but this time at least the object files go to their correct directories:

    Qt Code:
    1. $ make debug release
    2. <g++'s output lines, no warnings, no errors>
    3. $ ls build/debug/
    4. main.o qmake_example
    5. $ ls build/release/
    6. main.o qmake_example
    7. $ ls debug/
    8. $ ls release/
    To copy to clipboard, switch view to plain text mode 
    Only remaining problem: two useless-but-still-created-by-qmake directories, ./debug and ./release.

    But now, eliminating the intermediate directory ./build in DESTDIR:

    Qt Code:
    1. $ cat qmake_example.pro
    2. CONFIG += debug_and_release
    3.  
    4. CONFIG(debug, debug|release) {
    5. DESTDIR = debug
    6. } else {
    7. DESTDIR = release
    8. }
    9.  
    10. SOURCES += main.cpp
    To copy to clipboard, switch view to plain text mode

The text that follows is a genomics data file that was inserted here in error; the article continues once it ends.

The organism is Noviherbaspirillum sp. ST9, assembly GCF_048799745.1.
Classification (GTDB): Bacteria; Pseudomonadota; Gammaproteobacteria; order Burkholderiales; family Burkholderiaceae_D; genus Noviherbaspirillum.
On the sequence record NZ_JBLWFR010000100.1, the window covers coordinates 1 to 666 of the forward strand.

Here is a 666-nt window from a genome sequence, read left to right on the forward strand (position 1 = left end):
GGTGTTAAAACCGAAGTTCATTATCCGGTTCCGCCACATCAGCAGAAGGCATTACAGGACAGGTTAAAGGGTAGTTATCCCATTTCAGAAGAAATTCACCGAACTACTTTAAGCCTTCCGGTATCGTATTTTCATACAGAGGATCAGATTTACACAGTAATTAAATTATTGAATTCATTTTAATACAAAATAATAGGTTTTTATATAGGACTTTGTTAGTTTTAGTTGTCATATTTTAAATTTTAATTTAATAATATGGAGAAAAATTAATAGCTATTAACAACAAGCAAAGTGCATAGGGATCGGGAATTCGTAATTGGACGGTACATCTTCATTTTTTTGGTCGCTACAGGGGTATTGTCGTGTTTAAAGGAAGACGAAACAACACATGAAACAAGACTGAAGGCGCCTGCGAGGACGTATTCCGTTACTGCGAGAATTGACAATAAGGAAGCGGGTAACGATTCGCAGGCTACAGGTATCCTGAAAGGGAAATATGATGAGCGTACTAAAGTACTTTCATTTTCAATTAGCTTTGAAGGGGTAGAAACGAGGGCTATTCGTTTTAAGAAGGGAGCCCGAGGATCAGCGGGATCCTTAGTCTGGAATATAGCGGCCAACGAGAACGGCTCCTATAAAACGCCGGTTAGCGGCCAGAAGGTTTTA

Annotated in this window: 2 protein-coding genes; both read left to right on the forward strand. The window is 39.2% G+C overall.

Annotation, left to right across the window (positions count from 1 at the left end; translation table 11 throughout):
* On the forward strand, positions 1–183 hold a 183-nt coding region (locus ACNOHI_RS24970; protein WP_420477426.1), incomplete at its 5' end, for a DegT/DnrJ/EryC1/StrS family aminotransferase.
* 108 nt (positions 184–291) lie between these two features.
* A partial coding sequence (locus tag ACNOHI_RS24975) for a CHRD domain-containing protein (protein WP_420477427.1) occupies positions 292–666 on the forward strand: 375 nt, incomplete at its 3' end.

solves the problem:

    Qt Code:
    1. $ ls
    2. main.cpp qmake_example.pro
    3. $ qmake
    4. $ ls
    5. debug Makefile Makefile.Release release
    6. main.cpp Makefile.Debug qmake_example.pro
    7. $ make debug release
    8. <g++'s output lines, no warnings, no errors>
    9. $ ls debug/
    10. main.o qmake_example
    11. $ ls release/
    12. main.o qmake_example
    To copy to clipboard, switch view to plain text mode 
    The executable binary files and the object files finally go to their intended directories, and no extra directories are created.

    Thank you again for pointing me in the right direction. That kind of experience, however, makes me doubt about qmake's quality.

    Thank you for your suggestion, which helped me discover the solution through a few quirks:

    I change qmake_example.pro to:

    Qt Code:
    1. $ cat qmake_example.pro
    2. CONFIG += debug_and_release
    3.  
    4. CONFIG(debug, debug|release) {
    5. DESTDIR = build/debug